Sharon Stone and Catherine Tramell, her Basic Instinct character, have many things in common, and among the first shared trait that's detectable in Basic Instinct 2 is their love for looking directly into the camera. The movie starts with a fingerbang, as Catherine and some indisposed footballer zigzag the streets of London going 110 mph (it's a fast-woman, fast-car scene manic enough to give any of Tura Santana's behind-the-wheel hysterics in Faster Pussycat! Kill! Kill! a run for their money). Soon, Catherine's car is flying off the road, into a large body of water (the River Thames?) and she's escaping for the surface. Her finger dealer is not, of course, and his death provides the first chance for us to have Catherine where we really want her: in the police station for questioning. At some point soon after, we're outside of the interrogation room, looking at a closed-circuit monitor. Staring right back, as though she's taken by the sheer novelty of being able to penetrate a lens, is Catherine. She, or maybe just Stone, or probably both of them united, drill holes in the fourth wall with their eyes and commit a major act of foreshadowing: they wink.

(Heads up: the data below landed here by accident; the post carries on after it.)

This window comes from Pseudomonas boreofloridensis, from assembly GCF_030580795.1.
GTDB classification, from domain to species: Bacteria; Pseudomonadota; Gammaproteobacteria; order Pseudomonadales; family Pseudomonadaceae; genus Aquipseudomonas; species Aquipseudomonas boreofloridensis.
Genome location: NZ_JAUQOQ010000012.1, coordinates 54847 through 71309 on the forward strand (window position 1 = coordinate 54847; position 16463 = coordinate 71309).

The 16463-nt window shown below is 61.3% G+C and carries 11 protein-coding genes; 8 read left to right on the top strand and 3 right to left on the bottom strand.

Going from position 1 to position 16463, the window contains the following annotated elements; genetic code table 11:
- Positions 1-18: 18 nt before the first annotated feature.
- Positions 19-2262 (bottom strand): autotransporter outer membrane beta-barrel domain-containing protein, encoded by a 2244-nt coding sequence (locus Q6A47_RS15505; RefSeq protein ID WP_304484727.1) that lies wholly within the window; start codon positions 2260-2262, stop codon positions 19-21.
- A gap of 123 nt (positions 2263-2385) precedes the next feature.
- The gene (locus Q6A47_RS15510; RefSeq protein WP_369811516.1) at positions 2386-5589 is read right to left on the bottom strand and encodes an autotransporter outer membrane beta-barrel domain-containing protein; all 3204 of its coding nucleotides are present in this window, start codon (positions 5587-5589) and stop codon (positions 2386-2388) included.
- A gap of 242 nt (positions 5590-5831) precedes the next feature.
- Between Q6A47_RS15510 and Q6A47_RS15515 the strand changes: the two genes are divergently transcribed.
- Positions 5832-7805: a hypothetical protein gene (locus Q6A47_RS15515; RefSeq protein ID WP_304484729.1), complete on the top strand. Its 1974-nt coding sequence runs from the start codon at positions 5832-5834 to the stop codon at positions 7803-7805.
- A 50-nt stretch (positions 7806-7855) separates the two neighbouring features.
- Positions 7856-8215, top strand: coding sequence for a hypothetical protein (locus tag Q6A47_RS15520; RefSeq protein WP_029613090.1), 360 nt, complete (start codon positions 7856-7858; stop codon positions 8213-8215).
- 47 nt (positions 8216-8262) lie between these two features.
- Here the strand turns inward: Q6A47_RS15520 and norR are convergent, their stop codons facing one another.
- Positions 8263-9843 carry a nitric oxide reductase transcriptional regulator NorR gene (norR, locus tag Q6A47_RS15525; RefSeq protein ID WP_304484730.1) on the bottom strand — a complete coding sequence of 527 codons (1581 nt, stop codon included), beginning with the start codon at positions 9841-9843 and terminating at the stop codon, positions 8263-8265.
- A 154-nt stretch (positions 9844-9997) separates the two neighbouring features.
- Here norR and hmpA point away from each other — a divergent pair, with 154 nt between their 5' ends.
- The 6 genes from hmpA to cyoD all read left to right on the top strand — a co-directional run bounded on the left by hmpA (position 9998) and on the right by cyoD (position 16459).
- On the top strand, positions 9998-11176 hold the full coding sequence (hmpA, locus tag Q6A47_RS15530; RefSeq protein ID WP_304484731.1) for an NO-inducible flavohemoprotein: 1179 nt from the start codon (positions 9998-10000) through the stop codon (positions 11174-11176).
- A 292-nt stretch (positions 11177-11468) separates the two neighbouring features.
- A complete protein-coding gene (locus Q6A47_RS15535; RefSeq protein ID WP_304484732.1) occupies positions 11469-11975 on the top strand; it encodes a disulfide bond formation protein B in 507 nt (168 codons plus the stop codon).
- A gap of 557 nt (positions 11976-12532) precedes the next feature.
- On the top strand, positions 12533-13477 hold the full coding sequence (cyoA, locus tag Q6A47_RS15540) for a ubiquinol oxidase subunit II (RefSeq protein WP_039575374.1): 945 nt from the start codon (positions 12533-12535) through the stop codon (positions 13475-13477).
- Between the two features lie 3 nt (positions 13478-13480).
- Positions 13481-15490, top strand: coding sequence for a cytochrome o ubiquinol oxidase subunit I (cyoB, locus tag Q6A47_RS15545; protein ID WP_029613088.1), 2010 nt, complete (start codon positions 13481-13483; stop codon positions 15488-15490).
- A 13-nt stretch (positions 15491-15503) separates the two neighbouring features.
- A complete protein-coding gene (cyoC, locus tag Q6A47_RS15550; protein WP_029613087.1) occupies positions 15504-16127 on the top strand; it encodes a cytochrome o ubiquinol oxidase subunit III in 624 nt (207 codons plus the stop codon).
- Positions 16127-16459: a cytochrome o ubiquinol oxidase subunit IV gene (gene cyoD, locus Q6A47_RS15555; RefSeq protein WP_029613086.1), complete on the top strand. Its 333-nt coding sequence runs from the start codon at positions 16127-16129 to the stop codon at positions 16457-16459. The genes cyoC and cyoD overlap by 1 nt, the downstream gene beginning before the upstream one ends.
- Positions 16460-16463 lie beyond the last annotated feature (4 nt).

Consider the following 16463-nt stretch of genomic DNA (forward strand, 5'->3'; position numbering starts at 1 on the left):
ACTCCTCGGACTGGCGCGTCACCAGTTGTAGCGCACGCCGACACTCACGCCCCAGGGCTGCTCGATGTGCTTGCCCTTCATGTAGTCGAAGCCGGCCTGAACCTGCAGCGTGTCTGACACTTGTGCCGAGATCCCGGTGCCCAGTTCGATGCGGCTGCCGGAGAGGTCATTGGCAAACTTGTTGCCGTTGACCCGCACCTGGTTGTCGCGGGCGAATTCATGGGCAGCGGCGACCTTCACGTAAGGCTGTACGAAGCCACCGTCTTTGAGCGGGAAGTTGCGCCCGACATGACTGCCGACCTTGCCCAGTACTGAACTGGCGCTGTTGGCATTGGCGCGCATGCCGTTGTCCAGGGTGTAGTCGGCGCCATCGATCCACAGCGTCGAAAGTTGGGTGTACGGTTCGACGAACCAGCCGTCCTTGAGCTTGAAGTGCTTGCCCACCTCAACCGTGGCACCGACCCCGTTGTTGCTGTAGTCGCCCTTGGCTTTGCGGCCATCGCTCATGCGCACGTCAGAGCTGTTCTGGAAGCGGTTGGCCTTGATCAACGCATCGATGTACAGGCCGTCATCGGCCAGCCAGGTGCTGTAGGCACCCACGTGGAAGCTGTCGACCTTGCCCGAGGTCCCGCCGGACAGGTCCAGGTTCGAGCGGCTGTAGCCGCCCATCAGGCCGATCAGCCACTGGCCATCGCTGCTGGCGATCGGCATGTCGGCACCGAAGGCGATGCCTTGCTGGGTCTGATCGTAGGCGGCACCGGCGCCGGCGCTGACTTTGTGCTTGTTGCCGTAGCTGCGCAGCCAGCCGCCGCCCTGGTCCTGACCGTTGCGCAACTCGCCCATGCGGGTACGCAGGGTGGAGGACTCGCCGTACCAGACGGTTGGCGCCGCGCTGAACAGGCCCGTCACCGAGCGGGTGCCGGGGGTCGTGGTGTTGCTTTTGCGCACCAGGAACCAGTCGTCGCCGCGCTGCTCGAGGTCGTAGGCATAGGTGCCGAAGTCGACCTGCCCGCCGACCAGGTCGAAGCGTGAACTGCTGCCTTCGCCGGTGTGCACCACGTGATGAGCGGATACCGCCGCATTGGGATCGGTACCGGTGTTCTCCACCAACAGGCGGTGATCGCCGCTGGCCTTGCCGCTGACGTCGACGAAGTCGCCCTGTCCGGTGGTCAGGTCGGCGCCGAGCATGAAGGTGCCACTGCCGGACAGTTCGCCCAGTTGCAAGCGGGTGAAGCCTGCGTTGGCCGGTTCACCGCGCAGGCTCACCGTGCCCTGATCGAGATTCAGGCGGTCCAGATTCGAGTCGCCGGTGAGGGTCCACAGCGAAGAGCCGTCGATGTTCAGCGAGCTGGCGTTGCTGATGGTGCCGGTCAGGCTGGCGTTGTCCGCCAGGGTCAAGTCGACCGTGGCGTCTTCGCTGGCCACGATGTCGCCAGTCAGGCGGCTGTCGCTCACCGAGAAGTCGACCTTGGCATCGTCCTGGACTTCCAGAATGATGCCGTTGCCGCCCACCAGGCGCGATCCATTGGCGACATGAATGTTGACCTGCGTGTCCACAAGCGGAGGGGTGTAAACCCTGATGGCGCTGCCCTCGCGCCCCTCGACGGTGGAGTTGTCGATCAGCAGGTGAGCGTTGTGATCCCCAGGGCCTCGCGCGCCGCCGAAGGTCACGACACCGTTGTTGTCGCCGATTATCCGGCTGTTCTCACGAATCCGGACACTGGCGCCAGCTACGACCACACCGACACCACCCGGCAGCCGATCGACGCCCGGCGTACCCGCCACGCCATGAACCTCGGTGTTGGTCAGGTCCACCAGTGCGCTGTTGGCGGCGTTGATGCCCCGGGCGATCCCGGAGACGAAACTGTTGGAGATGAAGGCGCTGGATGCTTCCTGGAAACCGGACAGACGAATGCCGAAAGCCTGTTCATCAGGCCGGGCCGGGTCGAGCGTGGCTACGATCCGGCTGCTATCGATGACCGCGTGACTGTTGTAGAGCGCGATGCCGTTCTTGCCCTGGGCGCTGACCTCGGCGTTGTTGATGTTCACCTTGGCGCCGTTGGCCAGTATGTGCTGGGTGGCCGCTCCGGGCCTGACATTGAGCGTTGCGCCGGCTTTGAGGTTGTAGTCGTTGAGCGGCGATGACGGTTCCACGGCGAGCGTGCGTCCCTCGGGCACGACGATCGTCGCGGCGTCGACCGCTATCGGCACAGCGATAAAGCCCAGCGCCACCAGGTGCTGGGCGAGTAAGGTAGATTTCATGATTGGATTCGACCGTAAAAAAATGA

Basic Instinct 2 isn't a great movie. It isn't even a good movie, but it also isn't as clueless as most of the predictably savage reviews would have you believe. It's a movie that always seems to have something to say about itself. Is it dirt on the projector, or is it itself winking at us? A newspaper headline for a story reporting Catherine's off-roading, screams, "FATALE CRASH," which could have easily been he header for any of those scathing reviews. At a point much later in the film, Catherine's analyst Dr. Michael Glass (David Morrissey) scours an article to dig up dirt on possible bad cop Roy Washburn (David Thewlis) and his eyes fall on two different paragraphs that begin, "A perfectly good movie script could be written..." in reference to whatever misadventures of Washburn it's detailing (the quote is either a tribute to Joe Eszterhas' good-cop-bad-cop dynamic of Michael Douglas' Nick "Shooter" Curran character of the first Basic Instinct, or a lament that the script we're watching play out isn't centered on the events of the fictitious article and therefore it isn't "perfectly good"). And Catherine always has great wisdom to share. Most telling: "Too many questions, too many answers, no one gets laid."